t was appropriate that the Republicans convened in the city named for Saint Paul. For on the road to the convention, John McCain had a conversion experience worthy of the saint, transforming his lobbyist-run, insider campaign into a full-throated appeal to cultural populism. The combination of purple anti-Washington rhetoric and blue-collar melodrama will henceforth be known as “Palinesque.” The question now is whether this hit show has enough gas to run until November.
The Republican convention’s immediate effect resounded across America and the sea, with the Times of London editorializing that the party had reached out “to the heartland, pitting the people against the powerful. It has worked before.”
As the person who was assailed for coining that phrase for Al Gore in 2000, I wish it had worked then. In a sense, it did: Gore came back from a double-digit deficit before his convention and achieved the dubious distinction of being elected without being inaugurated. But the populism Gore espoused—which Hillary Clinton borrowed in the final desperate push of her primary run—is very different from the McCain-Palin version. Palin assailed Obama for not mentioning the word “victory” in his acceptance speech. But she didn’t bother to mention “health care”—and McCain hasn’t troubled himself to offer a free-market approach to the issue. Will Americans take seriously a pledge to stand for “the people, not the powerful” that doesn’t even acknowledge this central concern? Can the pit bull pay lip service—or merely apply lipstick?
Authentic economic populism is hardly available to a Republican ticket that has rubber-stamped the massive Bush tax cuts for the very wealthy, which McCain initially opposed as “immoral.” In lieu of authenticity, all Palin could do was blithely lie with a smile, charging that Barack Obama would raise taxes on ordinary families, citing her own relatives who are opening a gas station. In reality, Obama proposes a tax cut for families with yearly incomes of up to $150,000. But in St. Paul, the truth was buried beneath the summer snow job that was Palin’s speech.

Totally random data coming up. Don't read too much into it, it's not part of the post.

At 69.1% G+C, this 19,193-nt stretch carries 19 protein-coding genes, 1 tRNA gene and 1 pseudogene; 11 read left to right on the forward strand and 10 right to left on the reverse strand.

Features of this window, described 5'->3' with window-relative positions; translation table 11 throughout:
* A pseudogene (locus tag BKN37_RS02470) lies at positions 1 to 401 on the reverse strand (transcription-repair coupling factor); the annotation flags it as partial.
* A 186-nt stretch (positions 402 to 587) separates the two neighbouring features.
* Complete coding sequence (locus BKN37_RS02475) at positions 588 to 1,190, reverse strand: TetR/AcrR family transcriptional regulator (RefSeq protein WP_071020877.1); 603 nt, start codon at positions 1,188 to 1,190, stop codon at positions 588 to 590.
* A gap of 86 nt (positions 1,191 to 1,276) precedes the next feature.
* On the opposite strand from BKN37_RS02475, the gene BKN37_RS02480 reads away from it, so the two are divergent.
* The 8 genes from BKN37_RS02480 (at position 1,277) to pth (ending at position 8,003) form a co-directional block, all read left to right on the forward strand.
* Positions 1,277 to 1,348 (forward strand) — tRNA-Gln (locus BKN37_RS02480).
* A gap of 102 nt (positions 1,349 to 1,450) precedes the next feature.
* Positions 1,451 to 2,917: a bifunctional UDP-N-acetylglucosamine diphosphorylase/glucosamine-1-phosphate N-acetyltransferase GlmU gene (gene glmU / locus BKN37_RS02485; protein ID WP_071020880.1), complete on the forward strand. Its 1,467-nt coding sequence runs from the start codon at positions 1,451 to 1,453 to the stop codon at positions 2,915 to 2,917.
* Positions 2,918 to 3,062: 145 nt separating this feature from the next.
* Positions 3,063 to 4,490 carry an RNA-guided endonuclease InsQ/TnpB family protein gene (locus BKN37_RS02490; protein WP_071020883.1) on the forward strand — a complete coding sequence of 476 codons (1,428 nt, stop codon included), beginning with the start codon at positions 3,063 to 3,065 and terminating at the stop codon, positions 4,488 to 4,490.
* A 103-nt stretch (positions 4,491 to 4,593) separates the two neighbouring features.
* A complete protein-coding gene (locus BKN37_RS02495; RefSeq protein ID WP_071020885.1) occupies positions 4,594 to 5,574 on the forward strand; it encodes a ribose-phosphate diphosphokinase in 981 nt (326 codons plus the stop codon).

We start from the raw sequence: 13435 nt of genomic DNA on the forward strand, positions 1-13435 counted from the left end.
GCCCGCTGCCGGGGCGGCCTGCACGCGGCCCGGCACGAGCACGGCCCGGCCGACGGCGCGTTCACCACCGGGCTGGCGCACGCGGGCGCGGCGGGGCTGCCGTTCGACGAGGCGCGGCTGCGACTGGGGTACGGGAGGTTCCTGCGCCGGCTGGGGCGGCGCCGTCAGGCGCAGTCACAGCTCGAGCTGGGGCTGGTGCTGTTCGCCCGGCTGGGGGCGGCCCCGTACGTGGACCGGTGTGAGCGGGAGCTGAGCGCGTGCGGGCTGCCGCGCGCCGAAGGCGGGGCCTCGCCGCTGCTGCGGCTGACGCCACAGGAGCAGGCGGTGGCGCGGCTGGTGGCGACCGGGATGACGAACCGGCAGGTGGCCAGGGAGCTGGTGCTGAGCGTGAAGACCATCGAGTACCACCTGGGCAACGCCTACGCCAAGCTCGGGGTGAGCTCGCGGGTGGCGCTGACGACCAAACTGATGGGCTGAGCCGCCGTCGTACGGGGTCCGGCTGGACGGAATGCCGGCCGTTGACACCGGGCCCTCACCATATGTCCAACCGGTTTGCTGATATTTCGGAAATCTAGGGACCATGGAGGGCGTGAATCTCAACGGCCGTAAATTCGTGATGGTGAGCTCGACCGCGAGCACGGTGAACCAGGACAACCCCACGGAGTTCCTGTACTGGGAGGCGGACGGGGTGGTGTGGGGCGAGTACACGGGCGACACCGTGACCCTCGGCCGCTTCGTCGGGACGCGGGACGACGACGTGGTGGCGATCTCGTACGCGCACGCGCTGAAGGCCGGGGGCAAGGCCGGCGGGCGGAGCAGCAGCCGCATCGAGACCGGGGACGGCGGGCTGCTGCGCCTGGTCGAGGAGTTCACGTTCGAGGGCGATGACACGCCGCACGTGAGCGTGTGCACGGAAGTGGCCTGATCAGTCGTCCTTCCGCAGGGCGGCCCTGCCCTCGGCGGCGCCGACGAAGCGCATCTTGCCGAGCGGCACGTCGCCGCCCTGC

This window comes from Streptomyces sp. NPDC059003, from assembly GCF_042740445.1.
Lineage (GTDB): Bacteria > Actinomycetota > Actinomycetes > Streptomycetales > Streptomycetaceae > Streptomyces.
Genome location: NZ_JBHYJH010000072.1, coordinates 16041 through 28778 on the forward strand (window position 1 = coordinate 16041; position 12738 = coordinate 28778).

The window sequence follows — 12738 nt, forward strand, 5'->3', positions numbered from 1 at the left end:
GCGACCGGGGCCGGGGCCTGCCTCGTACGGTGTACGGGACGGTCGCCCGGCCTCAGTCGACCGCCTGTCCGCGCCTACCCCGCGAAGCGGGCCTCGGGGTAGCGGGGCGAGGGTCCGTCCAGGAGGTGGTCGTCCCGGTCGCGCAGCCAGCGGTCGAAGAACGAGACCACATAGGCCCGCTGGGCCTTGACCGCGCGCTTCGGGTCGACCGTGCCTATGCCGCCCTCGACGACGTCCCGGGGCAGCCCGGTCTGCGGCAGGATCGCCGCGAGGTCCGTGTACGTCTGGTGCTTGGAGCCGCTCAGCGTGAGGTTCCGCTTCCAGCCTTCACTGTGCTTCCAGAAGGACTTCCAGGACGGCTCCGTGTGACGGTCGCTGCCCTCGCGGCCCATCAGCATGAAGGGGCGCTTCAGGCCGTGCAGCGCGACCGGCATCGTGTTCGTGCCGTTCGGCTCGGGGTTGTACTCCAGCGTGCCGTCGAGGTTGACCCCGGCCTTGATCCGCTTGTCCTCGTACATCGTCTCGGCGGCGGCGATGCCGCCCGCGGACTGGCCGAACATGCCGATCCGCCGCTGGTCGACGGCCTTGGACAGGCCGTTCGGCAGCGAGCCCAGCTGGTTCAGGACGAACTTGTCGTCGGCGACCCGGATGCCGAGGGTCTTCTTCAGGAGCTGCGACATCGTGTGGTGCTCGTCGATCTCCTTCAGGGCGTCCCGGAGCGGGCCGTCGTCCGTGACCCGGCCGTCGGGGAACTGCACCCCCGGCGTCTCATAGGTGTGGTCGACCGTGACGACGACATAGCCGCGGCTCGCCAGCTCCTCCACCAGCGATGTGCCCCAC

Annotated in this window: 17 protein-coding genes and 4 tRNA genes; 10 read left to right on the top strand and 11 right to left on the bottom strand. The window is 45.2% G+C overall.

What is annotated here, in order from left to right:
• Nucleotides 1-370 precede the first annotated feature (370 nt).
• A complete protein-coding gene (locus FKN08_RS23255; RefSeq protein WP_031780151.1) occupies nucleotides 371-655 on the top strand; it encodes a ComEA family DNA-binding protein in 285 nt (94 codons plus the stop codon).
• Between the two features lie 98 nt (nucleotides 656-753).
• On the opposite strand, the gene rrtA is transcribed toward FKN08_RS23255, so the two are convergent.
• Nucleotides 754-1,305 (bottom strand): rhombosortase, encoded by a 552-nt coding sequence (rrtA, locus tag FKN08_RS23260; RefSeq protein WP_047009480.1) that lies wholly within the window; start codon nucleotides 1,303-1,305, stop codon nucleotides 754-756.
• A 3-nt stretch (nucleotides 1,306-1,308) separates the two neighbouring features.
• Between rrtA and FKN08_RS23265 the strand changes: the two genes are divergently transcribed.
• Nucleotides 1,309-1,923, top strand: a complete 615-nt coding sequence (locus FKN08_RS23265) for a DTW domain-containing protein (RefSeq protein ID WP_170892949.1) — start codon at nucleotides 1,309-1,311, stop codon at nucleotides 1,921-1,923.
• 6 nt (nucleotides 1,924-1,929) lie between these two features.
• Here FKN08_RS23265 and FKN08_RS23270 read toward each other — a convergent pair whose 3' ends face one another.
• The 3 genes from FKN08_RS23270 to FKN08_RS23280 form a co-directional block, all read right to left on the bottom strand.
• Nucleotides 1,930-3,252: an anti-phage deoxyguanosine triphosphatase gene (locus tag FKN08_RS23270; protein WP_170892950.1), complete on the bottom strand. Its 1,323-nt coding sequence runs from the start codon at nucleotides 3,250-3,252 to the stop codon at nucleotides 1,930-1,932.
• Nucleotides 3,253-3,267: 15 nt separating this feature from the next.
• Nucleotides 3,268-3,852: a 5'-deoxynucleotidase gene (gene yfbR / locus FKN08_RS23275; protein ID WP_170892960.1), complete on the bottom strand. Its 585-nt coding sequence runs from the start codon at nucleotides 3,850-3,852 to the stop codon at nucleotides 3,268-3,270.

McCain, of course, does have a claim to the anti-Washington cause. But he has also been in Washington for decades. He needed a running mate like Palin to escape his hopeless casting call to a third Bush term and to restore his status as a maverick determined to change the old politics.
Lipstick, hockey moms, moose meat, earmarks, the “bridge to nowhere”—even McCain as war hero—together offer a brew of identity politics, cultural resentment and knee-jerk hostility to government, all designed to distract voters from the issues that would otherwise define this year’s electoral combat. McCain may be wealthy and house-rich, but unlike Obama, who wears his intellect on his sleeve, he and Palin are not what Lyndon Johnson used to call the “Harvards.” Even Palin’s daughter, 17 and in a family way, provides a cultural distraction, mightily pleasing the Republican base in the process.
Reggie Jackson of the New York Yankees used to be celebrated as “Mister October” for his feats during the playoffs. Sarah Palin is “Miss September”—and cultural populism is the Republicans’ September song. Frum seems to think this cultural passport will suffice. But the coming Presidential debates, Palin’s debut press conference, if there ever is one, and her own debate encounter with Joe Biden may yet refocus the contest on issues, strengthening Obama’s position.
However much the Republican base hoots and whistles, Palin may not become their Miss November; she’s been a runner-up before. By November, voters may conclude that health care, jobs, and war and peace matter more than ice fishing, dog sleds and a pack of kids. As for McCain’s oft-told story of his admirable steadfastness as a POW, that was four decades ago. He is the prisoner of the Republican right wing now. And, unlike the North Vietnamese, they’ve broken him.
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